Residential Schools, a Legacy of Shame

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The First Nations of our land have endured hundreds of years of suffering. Ever since the first significant European contact the indigenous people have been treated as sub-humans; savages with no religion, intelligence, or right to live. This general idea has carried through-out the history of our supposedly great country; Canada. This essay will examine the residential school system in depth. It will then relate the Canadian Government's actions in response to residential schools, good and bad.

From the late nineteenth century until well into the twentieth century, the Government of Canada worked vigorously to enforce their legislative "war against Indianness". The Canadian Government passed the Indian act in 1876, which defined federal administration of the native population and their lands. The government cited many outlandish and down right confusing reasons for the reserves while trying to mask the real reason, to totally destroy the Indian population.

Legislators on both sides of the borders believed that assimilation was the answer to the ever daunting "Indian problem". It was assumed that natives would just give in and end their primitive ways. The Indian Act abolished the traditional government styles and enacted a system of local "band councils". Hereditary and consensually chosen chiefs were removed, and matrilineality was officially abolished. The purpose of the band councils was to grant native people a limited degree of self-government that was enshrined in legislation. They were used to appease the people and to provide a smoke screen. Duncan Campbell Scott was the minister of Indian Affairs and the man responsible for creating the reserve system and the residential school system. He stated that the reserves were primarily for the protection of the Indians, but would lead to the destruction of their "Indianness".

An example of an Aboriginal self-government practice that was taken away by the Indian Act comes from the novel, In The Rapids by Ovide Mercredi and Mary Ellen Turpel. It relates that under the Indian Act, the Iroquois custom of the "Haudenosaunee" ,or Longhouse, garners no recognition. In the Longhouse ceremony the clan mothers select chiefs or headmen. They follow a quite elaborate set of guidelines for assigning political accountability in a spiritual context.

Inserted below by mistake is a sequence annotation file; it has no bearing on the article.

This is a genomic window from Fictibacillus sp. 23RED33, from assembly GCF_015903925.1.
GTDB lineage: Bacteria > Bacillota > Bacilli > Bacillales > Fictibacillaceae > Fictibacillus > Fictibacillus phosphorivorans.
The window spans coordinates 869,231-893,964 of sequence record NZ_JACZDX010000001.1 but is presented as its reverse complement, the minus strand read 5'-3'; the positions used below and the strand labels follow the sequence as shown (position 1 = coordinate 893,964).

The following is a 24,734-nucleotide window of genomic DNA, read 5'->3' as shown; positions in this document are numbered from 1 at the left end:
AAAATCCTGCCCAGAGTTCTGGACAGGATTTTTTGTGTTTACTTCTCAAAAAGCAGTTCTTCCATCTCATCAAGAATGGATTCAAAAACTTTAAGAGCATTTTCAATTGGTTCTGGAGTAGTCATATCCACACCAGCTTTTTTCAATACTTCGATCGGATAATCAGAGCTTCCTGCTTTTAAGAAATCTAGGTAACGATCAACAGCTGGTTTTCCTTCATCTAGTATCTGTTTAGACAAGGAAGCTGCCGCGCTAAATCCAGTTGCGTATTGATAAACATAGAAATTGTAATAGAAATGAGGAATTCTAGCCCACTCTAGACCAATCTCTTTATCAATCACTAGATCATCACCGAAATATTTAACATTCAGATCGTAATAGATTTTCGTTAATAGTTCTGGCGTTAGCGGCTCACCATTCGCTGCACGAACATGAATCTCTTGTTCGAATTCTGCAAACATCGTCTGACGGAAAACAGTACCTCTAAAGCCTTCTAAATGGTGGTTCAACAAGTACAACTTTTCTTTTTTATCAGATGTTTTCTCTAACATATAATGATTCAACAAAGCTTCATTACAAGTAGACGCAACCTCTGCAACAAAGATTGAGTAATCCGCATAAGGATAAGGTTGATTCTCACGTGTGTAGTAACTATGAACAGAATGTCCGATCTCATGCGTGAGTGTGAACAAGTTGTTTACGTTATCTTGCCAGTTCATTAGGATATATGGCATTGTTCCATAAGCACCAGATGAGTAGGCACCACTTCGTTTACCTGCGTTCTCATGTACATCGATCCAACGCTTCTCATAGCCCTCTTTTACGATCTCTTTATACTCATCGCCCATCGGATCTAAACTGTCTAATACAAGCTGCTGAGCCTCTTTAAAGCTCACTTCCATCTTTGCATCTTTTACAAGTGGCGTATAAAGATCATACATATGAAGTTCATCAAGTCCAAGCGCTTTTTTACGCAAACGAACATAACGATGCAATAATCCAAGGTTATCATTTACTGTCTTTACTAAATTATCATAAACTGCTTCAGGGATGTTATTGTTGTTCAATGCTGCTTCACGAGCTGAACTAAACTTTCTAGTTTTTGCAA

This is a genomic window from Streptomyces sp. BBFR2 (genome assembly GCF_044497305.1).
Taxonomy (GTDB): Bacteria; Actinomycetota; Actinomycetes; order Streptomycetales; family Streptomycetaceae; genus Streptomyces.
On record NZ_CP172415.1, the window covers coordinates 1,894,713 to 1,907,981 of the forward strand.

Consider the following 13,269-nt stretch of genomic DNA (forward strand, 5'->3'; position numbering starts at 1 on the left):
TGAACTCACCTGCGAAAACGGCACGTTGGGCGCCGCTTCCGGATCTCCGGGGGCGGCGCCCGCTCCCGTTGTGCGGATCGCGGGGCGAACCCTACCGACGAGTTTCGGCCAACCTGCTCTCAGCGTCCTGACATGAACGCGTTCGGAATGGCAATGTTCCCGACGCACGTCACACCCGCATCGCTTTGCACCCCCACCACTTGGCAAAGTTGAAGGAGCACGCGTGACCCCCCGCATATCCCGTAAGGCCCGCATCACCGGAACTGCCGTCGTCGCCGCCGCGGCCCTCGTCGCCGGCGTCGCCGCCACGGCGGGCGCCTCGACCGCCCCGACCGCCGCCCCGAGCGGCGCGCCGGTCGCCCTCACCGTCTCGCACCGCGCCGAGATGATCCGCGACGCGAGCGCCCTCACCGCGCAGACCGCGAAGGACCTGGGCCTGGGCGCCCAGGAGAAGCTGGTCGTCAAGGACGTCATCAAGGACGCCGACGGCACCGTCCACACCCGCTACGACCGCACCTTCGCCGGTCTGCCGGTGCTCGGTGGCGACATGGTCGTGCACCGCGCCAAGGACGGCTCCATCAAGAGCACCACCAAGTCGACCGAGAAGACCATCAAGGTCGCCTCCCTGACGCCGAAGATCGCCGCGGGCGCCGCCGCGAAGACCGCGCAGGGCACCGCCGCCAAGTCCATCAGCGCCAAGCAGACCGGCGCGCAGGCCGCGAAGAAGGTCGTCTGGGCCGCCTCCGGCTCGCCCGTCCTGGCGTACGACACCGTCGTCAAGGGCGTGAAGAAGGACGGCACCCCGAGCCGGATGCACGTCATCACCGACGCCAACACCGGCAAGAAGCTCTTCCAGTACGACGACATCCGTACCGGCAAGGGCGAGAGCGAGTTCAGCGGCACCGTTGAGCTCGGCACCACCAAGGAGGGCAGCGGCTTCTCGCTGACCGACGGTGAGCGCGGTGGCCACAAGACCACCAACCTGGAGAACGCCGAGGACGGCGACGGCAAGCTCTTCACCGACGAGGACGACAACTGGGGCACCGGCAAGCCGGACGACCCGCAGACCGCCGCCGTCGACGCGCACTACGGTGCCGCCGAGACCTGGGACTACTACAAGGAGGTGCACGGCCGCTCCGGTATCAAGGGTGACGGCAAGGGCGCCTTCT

The Indian Affairs Department commenced the suppressive Indian Act by overthrowing the traditional government systems in the Iroquois territories of Ontario and Quebec. In response the Mohawks of the Bay of Quinte on lake Ontario sent a plea to the governor general, this is an excerpt:

We do not want our Council Fire extinguished, because it was the custom and manner of our forefathers…..we will remind you of the covenant Chain of Peace and Friendship between the English people and the Six Nations…. At the time of formation of the treaties Six Nations Indians were found and treated upon as people, and had a systematic constitution….The Canadian Government, which does not recognize us fully, looks upon the Six Nations as minors and treats them as such…What is your power and authority to rule our people.
The emotions just pour off that letter. In that small excerpt you can fell the anguish the people have. In the end this letter was not recognized by the Canadian Government.
The abolition of "The Indian Problem" was well under way. The Indian Affairs Department was beginning to move aboriginals onto the reservations in staggering numbers. They segregated the people to keep them out of mainstream society. They even furthered this segregation by displacing families as a tactic to break their spirit.

Native spirituality was banned on the grounds of being un-Christianly. Traditions were also disallowed against. Most notably the Potlatch ceremony was banned from 1884 to 1951. The Sundance ceremony was also banned from 1895 to 1951. This was yet...
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